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Homer F. Emens


Centurion, 1902–1930

Full Name Homer Farnham Emens

Born 9 May 1862 in Volney, New York

Died 15 September 1930 in Monterey, California

Buried Cypress Hills Cemetery, Brooklyn, New York

Proposed by William H. Lippincott and Alexander C. Morgan

Elected 1 March 1902 at age thirty-nine

Century Memorial

The Metropolitan has not of recent years retained the distinction, which it once possessed among the world’s great opera houses, for quality of its singers. Older New Yorkers who occasionally attend its performances are very apt to run their imagination back to days when, for half the present prices, the music-lover could listen on almost any opera night to the de Reszkes. Lilli Lehmann, Plançon, Eames, Maurel or Calvé. It is perhaps the single mitigating circumstance that no such scenic background was provided for those celebrated artists, or is provided in any other opera house today, as the present settings of the Metropolitan.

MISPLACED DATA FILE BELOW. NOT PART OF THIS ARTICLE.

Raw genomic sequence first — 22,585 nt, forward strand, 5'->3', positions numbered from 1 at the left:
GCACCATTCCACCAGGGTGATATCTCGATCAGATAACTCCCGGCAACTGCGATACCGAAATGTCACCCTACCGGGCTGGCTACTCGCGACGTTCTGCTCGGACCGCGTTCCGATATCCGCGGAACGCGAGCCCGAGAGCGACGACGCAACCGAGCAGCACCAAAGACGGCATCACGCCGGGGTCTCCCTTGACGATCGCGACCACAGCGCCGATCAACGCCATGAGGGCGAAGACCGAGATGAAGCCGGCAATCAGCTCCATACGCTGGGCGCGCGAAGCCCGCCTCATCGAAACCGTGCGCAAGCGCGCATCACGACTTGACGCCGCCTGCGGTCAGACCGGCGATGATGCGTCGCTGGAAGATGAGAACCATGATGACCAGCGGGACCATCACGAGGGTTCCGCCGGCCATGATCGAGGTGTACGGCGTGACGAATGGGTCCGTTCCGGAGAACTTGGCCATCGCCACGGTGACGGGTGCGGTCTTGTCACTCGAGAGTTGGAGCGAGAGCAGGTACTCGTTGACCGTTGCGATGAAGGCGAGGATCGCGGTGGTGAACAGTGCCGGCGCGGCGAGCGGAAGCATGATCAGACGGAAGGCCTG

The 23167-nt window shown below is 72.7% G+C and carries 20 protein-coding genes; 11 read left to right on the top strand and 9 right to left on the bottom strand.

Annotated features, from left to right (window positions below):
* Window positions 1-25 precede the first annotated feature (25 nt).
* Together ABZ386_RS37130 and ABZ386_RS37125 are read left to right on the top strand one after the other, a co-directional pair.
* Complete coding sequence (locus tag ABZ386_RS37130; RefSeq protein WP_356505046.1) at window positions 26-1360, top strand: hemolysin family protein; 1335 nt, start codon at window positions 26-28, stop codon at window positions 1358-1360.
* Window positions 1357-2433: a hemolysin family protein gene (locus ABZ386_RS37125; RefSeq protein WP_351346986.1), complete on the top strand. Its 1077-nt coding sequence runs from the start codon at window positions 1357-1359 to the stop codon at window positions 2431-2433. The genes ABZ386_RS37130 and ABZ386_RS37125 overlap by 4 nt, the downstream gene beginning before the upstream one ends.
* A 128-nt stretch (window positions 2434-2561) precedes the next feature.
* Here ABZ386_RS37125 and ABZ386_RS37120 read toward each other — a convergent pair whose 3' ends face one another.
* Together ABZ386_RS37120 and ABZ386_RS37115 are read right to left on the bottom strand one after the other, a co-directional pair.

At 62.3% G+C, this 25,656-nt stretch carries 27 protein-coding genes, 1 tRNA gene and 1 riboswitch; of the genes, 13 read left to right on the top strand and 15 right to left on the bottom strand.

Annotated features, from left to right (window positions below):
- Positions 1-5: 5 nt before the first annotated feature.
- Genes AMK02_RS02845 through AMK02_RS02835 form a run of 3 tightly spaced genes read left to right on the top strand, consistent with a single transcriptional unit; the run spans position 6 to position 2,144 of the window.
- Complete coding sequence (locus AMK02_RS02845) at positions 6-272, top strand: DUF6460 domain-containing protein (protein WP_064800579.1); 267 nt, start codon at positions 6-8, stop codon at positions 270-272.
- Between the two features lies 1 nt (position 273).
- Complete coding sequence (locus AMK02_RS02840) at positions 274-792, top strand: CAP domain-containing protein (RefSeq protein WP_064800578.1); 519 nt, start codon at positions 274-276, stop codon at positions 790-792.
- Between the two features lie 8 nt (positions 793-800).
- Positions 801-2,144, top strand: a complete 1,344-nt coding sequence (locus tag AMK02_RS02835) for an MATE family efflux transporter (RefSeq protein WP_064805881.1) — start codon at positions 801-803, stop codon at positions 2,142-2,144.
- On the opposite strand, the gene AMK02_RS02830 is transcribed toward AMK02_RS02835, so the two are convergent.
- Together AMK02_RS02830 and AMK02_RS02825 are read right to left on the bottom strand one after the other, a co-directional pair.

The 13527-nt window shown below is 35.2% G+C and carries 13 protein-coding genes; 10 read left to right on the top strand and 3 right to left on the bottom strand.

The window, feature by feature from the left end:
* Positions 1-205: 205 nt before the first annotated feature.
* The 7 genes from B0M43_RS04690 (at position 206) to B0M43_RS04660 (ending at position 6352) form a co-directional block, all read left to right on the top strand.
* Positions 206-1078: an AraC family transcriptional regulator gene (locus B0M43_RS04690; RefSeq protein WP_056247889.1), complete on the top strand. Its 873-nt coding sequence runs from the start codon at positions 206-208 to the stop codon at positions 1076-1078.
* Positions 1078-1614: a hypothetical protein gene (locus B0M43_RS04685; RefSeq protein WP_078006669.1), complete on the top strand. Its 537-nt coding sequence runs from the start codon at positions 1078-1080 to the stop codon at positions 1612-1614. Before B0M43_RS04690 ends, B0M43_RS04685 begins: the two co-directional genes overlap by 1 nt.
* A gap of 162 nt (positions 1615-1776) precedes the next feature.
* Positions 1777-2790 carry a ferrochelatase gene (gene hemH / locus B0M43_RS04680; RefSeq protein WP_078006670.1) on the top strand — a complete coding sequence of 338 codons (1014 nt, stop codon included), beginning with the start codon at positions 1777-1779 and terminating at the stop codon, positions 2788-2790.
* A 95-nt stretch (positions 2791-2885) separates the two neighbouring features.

One of the men who guided the earlier stages of this achievement was Homer Farnham Emens. Like his own old friend and our own old fellow-Centurion, Lippincott, he was a painter whose natural ambitions were pitched higher, and who probably sometimes chafed at the turn of fortune which had directed his brush to what seemed these unrealities of art. But he spent eight busy and successful years at the Metropolitan in the period of Maurice Grau, revised and renewed the scenery for all its operas, and personally prepared the stage picture for the first production of Parsifal in this country.

Alexander Dana Noyes
1931 Century Association Yearbook